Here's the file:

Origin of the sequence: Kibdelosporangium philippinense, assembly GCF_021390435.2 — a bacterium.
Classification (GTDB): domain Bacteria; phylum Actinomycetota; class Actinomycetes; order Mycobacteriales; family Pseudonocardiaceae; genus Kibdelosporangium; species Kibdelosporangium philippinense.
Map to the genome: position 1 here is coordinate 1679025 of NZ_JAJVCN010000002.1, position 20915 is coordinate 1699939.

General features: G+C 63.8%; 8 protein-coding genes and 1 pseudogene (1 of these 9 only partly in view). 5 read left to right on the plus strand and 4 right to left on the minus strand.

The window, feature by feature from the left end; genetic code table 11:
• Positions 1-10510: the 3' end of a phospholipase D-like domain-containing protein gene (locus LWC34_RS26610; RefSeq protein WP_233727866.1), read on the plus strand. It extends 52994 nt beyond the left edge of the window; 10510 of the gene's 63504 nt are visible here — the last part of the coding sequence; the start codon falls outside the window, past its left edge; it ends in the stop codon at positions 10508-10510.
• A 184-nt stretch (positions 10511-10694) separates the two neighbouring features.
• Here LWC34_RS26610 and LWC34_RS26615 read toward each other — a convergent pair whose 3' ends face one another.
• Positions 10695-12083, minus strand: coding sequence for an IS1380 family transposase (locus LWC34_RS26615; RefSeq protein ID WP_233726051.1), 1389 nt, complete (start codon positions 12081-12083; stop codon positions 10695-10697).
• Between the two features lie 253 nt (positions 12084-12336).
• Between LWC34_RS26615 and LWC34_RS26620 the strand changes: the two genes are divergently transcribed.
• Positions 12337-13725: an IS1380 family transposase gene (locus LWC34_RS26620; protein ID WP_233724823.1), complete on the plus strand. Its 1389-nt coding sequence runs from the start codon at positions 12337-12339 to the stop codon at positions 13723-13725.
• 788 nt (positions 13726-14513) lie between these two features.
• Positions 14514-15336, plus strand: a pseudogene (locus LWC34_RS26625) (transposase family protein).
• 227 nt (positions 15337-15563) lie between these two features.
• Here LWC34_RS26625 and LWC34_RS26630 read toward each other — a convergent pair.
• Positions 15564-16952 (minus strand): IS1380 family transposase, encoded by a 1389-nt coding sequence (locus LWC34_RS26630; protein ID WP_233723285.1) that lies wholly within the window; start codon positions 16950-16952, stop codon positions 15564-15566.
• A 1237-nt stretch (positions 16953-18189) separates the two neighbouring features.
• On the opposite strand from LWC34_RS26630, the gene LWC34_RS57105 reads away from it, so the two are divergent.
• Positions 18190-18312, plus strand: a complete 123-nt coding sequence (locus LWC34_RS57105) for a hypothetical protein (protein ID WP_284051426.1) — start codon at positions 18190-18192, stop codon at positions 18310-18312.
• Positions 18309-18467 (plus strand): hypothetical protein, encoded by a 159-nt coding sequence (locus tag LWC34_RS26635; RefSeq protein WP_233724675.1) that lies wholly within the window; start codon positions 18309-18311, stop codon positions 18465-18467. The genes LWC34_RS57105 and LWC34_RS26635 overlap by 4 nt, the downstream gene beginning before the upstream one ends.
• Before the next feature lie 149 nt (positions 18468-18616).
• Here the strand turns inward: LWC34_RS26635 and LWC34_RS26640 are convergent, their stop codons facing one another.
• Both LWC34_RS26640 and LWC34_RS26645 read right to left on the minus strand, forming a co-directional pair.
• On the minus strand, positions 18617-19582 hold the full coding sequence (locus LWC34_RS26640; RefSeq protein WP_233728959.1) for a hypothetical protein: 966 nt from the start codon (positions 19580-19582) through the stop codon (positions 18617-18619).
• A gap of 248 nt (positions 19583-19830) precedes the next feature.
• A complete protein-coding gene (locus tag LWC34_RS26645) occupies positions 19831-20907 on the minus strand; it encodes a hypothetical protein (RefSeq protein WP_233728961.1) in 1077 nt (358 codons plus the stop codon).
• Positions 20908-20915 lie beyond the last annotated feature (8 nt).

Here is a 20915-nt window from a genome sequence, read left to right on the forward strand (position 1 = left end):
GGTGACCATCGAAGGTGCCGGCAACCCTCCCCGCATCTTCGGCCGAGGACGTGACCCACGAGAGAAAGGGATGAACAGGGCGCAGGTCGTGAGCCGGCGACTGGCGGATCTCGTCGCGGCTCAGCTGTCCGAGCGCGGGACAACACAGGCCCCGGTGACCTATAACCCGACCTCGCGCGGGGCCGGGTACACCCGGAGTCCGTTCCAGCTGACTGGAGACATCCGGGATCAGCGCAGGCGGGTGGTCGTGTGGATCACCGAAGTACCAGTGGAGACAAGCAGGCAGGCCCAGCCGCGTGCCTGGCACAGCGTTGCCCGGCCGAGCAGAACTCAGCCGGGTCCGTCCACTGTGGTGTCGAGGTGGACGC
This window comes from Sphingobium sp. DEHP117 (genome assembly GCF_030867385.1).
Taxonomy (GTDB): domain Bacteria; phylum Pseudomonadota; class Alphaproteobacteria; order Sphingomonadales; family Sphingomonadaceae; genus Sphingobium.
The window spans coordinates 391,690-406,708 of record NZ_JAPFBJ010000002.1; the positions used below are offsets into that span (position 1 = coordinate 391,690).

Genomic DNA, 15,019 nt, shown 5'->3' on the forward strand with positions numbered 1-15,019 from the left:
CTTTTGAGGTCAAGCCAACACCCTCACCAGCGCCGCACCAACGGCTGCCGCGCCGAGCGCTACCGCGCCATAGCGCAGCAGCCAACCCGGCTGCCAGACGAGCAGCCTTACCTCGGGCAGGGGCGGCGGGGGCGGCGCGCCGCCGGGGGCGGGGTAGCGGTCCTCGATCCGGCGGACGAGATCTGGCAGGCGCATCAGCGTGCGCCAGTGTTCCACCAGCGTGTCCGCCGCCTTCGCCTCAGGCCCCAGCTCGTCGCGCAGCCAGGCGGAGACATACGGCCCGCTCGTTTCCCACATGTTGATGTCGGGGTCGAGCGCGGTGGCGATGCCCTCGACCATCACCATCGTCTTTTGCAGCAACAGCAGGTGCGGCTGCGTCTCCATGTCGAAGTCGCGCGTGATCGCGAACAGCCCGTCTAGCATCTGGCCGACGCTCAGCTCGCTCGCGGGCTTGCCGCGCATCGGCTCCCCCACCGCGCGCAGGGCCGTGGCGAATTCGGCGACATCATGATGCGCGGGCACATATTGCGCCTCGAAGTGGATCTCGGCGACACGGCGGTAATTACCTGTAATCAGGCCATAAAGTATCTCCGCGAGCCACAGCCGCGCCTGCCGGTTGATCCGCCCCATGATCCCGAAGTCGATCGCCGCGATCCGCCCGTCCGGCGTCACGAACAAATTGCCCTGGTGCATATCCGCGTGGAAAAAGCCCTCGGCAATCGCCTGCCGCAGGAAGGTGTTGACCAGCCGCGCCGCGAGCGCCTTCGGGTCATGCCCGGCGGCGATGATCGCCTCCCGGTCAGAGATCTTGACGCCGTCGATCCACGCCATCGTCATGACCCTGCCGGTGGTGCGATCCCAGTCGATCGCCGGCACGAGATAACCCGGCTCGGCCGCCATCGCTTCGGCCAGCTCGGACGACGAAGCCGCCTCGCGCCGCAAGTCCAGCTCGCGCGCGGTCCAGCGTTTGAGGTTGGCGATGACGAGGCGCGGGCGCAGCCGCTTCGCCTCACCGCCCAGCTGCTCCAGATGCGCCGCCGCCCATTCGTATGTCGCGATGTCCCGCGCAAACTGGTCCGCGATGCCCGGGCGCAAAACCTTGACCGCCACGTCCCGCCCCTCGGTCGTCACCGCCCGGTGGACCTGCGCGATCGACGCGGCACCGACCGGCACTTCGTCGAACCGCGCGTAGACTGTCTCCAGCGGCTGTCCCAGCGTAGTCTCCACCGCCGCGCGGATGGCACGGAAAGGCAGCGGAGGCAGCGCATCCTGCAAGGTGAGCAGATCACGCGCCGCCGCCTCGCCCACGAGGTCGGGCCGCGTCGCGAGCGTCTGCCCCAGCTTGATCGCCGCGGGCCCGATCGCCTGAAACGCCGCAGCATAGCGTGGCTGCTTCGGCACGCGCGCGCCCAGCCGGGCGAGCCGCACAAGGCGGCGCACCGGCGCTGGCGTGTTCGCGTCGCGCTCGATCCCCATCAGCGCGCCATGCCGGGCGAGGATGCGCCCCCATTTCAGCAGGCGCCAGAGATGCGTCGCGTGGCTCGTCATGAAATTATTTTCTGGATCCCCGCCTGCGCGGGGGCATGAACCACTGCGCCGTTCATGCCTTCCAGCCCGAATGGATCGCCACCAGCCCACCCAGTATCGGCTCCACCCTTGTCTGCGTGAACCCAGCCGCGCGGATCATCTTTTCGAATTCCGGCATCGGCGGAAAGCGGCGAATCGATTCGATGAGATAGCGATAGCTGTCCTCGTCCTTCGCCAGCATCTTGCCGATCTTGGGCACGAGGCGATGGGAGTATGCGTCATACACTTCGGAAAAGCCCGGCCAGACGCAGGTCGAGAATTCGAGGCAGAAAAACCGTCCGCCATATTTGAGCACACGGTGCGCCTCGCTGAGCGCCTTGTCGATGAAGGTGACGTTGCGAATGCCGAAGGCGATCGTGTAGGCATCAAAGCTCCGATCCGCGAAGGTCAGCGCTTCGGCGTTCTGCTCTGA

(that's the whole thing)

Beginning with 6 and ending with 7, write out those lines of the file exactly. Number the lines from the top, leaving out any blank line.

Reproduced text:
• Positions 1-10510: the 3' end of a phospholipase D-like domain-containing protein gene (locus LWC34_RS26610; RefSeq protein WP_233727866.1), read on the plus strand. It extends 52994 nt beyond the left edge of the window; 10510 of the gene's 63504 nt are visible here — the last part of the coding sequence; the start codon falls outside the window, past its left edge; it ends in the stop codon at positions 10508-10510.
• A 184-nt stretch (positions 10511-10694) separates the two neighbouring features.